Quaker Pathways Forward  —and—  Inner Landscapes Activists’

Communities-of-Practice

Self-Observing & Meditation

Renee Descartes’ declaration in 1637, “I think, therefore I am,”  powerfully aligned meditating handsWestern thought with the material form-identified ego, and the limited human mind-brain for the centuries that would follow. Yet we are fundamentally NOT the ego which is just an amalgam of meticulously maintained, habitual thoughts ruled by fear.  Our “material” form is an infinitesimally small part of who we are. And the brain, mind, and intellect which we idolize are merely tools. We are the awareness — the vast consciousness which is one with the field of universal intelligence behind the  “avatar*-ego,” and its brain.

We think approximately 70,000 thoughts per day. We can choose to let these thoughts ride roughshod over us and align us with the limited ego. Or we can come to understand the mind and consciously, intentionally train it to serve our own growth and the evolution of our society.

Most people don’t understand the purpose of the human mind as a tool. Instead, like Descartes, we deify the mind with its limited reality-frame, and indulge its incessant fear-driven discursive thought. We thereby inadvertently cause ourselves and others a great deal of unnecessary suffering. The suffering stems from the way our minds have been conditioned to involuntarily focus on form, materiality, and separation. This to the exclusion of awareness of ourselves predominantly as consciousness.

The ego mistakenly sees itself as separate from others and its environment despite the reality of universal interconnectedness. Western philosophy and political-economy aid and abet this inaccuracy. The dissonance between interrelational reality and the West’s hammering home hyper-individuality, competition, and polarization generates suffering.

calmmindSelf-observing helps us understand and gain mastery over our minds so that we can align with the  more vast part of who we are and see the big picture. When we see from the clarity of the larger consciousness frame our relationships, our work, and our lives become more effective.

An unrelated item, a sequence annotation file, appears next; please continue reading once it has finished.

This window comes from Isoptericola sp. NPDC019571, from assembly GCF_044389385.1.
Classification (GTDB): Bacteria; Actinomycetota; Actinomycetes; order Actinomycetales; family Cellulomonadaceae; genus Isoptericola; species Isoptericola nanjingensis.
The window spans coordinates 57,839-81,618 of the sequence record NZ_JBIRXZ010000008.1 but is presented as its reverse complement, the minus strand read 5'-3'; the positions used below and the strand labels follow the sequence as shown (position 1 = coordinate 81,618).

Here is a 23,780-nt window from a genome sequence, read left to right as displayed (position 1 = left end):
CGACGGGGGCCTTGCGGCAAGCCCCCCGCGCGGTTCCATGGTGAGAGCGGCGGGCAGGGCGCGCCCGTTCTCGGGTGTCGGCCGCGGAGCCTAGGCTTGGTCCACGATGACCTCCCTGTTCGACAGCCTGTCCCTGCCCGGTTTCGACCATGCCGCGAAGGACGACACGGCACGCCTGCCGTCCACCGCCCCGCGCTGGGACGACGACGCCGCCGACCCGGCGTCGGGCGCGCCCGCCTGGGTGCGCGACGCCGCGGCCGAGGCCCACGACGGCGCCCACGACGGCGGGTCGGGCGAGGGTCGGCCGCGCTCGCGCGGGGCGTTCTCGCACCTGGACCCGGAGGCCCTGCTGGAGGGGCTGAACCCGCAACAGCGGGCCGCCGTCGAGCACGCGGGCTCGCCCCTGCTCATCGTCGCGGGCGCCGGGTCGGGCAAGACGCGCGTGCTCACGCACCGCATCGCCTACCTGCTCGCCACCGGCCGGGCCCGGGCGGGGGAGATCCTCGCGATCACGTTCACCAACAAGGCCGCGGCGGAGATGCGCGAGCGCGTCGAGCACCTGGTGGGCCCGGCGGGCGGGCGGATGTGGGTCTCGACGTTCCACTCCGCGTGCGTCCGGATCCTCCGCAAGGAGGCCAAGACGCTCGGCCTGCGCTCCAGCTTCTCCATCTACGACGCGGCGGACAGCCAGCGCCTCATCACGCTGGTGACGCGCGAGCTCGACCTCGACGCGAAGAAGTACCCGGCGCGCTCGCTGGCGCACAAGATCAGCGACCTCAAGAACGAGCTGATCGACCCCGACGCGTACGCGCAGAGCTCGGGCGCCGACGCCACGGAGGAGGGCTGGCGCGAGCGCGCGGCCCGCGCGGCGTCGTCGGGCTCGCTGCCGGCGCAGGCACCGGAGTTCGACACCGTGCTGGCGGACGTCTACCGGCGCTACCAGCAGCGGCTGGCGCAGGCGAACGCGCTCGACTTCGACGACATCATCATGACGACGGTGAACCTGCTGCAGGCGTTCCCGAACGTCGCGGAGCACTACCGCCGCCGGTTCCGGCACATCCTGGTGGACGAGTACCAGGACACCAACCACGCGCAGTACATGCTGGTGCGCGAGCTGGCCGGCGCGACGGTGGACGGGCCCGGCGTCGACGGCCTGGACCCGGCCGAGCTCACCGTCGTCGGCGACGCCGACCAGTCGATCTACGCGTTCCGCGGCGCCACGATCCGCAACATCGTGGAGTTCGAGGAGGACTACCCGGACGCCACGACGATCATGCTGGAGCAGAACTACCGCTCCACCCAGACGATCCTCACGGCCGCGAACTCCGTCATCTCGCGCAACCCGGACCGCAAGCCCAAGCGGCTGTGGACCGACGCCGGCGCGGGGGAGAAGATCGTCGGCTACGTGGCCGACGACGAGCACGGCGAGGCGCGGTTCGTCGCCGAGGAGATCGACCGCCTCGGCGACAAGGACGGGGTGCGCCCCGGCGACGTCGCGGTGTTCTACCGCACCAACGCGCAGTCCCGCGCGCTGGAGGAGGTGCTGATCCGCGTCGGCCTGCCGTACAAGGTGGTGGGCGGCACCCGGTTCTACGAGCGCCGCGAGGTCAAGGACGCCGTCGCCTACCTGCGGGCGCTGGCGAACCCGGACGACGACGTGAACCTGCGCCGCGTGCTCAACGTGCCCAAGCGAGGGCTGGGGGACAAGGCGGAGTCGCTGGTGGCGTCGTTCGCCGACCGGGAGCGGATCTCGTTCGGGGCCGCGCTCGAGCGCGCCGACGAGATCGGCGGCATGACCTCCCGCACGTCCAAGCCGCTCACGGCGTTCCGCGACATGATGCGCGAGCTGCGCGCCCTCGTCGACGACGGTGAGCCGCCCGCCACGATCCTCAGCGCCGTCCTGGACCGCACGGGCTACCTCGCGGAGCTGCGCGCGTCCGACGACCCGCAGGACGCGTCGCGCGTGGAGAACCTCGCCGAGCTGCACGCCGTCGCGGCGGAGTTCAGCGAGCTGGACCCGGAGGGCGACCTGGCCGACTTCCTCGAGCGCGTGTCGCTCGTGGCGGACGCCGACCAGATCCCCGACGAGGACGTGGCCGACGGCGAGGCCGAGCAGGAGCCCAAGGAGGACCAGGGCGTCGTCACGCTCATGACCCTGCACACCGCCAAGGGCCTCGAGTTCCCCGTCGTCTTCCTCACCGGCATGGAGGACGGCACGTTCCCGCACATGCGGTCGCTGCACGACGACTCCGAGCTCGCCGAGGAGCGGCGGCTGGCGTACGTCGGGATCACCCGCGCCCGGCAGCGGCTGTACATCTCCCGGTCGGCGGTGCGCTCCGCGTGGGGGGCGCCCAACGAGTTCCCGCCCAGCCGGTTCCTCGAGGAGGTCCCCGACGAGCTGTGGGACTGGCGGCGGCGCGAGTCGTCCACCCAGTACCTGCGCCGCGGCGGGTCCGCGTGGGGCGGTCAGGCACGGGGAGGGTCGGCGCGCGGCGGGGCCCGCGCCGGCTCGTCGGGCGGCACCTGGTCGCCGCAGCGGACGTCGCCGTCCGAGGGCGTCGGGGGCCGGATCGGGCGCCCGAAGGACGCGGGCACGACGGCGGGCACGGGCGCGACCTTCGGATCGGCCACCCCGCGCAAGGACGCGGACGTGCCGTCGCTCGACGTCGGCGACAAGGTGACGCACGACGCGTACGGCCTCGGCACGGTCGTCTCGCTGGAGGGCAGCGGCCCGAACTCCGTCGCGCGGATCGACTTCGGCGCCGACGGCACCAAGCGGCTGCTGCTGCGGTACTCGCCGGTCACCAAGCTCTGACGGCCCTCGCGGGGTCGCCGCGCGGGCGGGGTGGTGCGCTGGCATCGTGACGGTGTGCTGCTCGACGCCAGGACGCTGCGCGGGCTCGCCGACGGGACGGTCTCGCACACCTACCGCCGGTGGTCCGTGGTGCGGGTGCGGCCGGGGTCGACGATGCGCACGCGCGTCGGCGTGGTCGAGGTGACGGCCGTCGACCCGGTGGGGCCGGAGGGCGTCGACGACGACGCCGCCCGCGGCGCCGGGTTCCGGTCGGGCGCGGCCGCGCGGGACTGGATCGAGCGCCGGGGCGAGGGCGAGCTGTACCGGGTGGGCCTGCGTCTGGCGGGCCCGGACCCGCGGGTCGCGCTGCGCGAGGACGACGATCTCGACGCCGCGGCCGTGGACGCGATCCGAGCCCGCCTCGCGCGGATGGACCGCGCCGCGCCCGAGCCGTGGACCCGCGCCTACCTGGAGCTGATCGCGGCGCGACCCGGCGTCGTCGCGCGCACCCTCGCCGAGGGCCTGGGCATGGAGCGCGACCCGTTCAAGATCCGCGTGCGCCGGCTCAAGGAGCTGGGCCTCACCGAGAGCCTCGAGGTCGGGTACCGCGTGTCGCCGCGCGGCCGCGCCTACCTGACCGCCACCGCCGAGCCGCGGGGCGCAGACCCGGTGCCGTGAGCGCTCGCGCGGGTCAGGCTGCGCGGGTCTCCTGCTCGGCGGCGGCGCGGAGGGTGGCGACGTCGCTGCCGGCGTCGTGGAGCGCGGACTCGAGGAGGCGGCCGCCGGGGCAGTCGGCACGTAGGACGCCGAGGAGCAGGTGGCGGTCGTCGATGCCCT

Meditation is not another technique we learn to intellectually force ourselves into a special state. There are myriad ways to get into the habit of observing our thoughts without judging ourselves. We don’t have to use someone else’s tool or process. We can let go of preconceived ideas about what to expect.

We gently invite the intellect and the ticker-tape stream of thought to move out of the way. We are invited to fear nothing, hope for nothing, and expect nothing. We resist the temptation to analyze, replay mental tapes of past experience, or plan. We witness what emerges when we dispassionately accept whatever emerges.

This involves letting go and simply being  —resting in the still space of the larger consciousness rather than executing rituals. (See Effortless Presence rubric below.) It is in the stillness that the way in which the non-material pervades denser reality-frames is subtly and experientially revealed.

Translated practically into our life experience, this means progressively freeing ourselves from: judging, blaming, criticizing ourselves and others, chasing after pleasure and running away from pain.


23-250 The Trajectory:

  • Focus attention.
  • Calm and still discursive thought.
  • Observe conditioned egoic self.
  • Recognize true self AS consciousness.
  • Rest effortlessly in still point consciousness.